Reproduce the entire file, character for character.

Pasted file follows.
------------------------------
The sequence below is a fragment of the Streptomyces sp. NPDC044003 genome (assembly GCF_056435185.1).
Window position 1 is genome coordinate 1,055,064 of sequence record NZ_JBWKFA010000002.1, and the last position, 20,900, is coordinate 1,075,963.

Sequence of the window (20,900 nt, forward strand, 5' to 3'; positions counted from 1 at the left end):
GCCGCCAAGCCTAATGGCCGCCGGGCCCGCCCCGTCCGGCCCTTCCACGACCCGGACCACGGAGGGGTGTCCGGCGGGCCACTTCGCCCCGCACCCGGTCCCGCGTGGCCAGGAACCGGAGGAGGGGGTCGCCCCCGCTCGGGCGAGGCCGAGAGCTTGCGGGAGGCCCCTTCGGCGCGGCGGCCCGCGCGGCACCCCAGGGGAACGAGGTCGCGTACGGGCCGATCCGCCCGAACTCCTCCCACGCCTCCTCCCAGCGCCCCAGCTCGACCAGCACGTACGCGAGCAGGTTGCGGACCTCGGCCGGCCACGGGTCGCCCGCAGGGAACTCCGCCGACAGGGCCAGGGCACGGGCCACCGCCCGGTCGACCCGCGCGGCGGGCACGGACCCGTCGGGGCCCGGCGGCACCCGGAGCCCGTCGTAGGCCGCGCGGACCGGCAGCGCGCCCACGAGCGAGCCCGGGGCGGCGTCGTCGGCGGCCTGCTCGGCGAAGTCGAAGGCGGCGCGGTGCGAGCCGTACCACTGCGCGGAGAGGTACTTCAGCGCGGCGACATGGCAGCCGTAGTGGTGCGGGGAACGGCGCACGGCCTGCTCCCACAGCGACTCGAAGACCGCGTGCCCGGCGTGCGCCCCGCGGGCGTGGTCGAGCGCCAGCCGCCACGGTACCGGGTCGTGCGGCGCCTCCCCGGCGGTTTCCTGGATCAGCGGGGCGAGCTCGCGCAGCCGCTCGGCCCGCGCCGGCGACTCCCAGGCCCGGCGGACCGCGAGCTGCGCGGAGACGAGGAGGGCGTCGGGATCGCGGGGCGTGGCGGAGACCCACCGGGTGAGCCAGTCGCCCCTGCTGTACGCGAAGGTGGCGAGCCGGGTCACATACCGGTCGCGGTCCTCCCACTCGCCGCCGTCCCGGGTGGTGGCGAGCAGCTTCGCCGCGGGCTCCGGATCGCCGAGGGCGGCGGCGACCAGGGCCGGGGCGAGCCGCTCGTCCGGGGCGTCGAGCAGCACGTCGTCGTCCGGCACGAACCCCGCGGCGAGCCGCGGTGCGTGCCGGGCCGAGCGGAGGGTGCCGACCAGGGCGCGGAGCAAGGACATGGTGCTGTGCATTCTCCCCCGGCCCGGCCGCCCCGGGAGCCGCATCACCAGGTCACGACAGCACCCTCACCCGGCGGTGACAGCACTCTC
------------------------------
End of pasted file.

The sequence below is a fragment of the Streptomyces sp. NPDC044003 genome (assembly GCF_056435185.1).
Window position 1 is genome coordinate 1,055,064 of sequence record NZ_JBWKFA010000002.1, and the last position, 20,900, is coordinate 1,075,963.

Sequence of the window (20,900 nt, forward strand, 5' to 3'; positions counted from 1 at the left end):
GCCGCCAAGCCTAATGGCCGCCGGGCCCGCCCCGTCCGGCCCTTCCACGACCCGGACCACGGAGGGGTGTCCGGCGGGCCACTTCGCCCCGCACCCGGTCCCGCGTGGCCAGGAACCGGAGGAGGGGGTCGCCCCCGCTCGGGCGAGGCCGAGAGCTTGCGGGAGGCCCCTTCGGCGCGGCGGCCCGCGCGGCACCCCAGGGGAACGAGGTCGCGTACGGGCCGATCCGCCCGAACTCCTCCCACGCCTCCTCCCAGCGCCCCAGCTCGACCAGCACGTACGCGAGCAGGTTGCGGACCTCGGCCGGCCACGGGTCGCCCGCAGGGAACTCCGCCGACAGGGCCAGGGCACGGGCCACCGCCCGGTCGACCCGCGCGGCGGGCACGGACCCGTCGGGGCCCGGCGGCACCCGGAGCCCGTCGTAGGCCGCGCGGACCGGCAGCGCGCCCACGAGCGAGCCCGGGGCGGCGTCGTCGGCGGCCTGCTCGGCGAAGTCGAAGGCGGCGCGGTGCGAGCCGTACCACTGCGCGGAGAGGTACTTCAGCGCGGCGACATGGCAGCCGTAGTGGTGCGGGGAACGGCGCACGGCCTGCTCCCACAGCGACTCGAAGACCGCGTGCCCGGCGTGCGCCCCGCGGGCGTGGTCGAGCGCCAGCCGCCACGGTACCGGGTCGTGCGGCGCCTCCCCGGCGGTTTCCTGGATCAGCGGGGCGAGCTCGCGCAGCCGCTCGGCCCGCGCCGGCGACTCCCAGGCCCGGCGGACCGCGAGCTGCGCGGAGACGAGGAGGGCGTCGGGATCGCGGGGCGTGGCGGAGACCCACCGGGTGAGCCAGTCGCCCCTGCTGTACGCGAAGGTGGCGAGCCGGGTCACATACCGGTCGCGGTCCTCCCACTCGCCGCCGTCCCGGGTGGTGGCGAGCAGCTTCGCCGCGGGCTCCGGATCGCCGAGGGCGGCGGCGACCAGGGCCGGGGCGAGCCGCTCGTCCGGGGCGTCGAGCAGCACGTCGTCGTCCGGCACGAACCCCGCGGCGAGCCGCGGTGCGTGCCGGGCCGAGCGGAGGGTGCCGACCAGGGCGCGGAGCAAGGACATGGTGCTGTGCATTCTCCCCCGGCCCGGCCGCCCCGGGAGCCGCATCACCAGGTCACGACAGCACCCTCACCCGGCGGTGACAGCACTCTC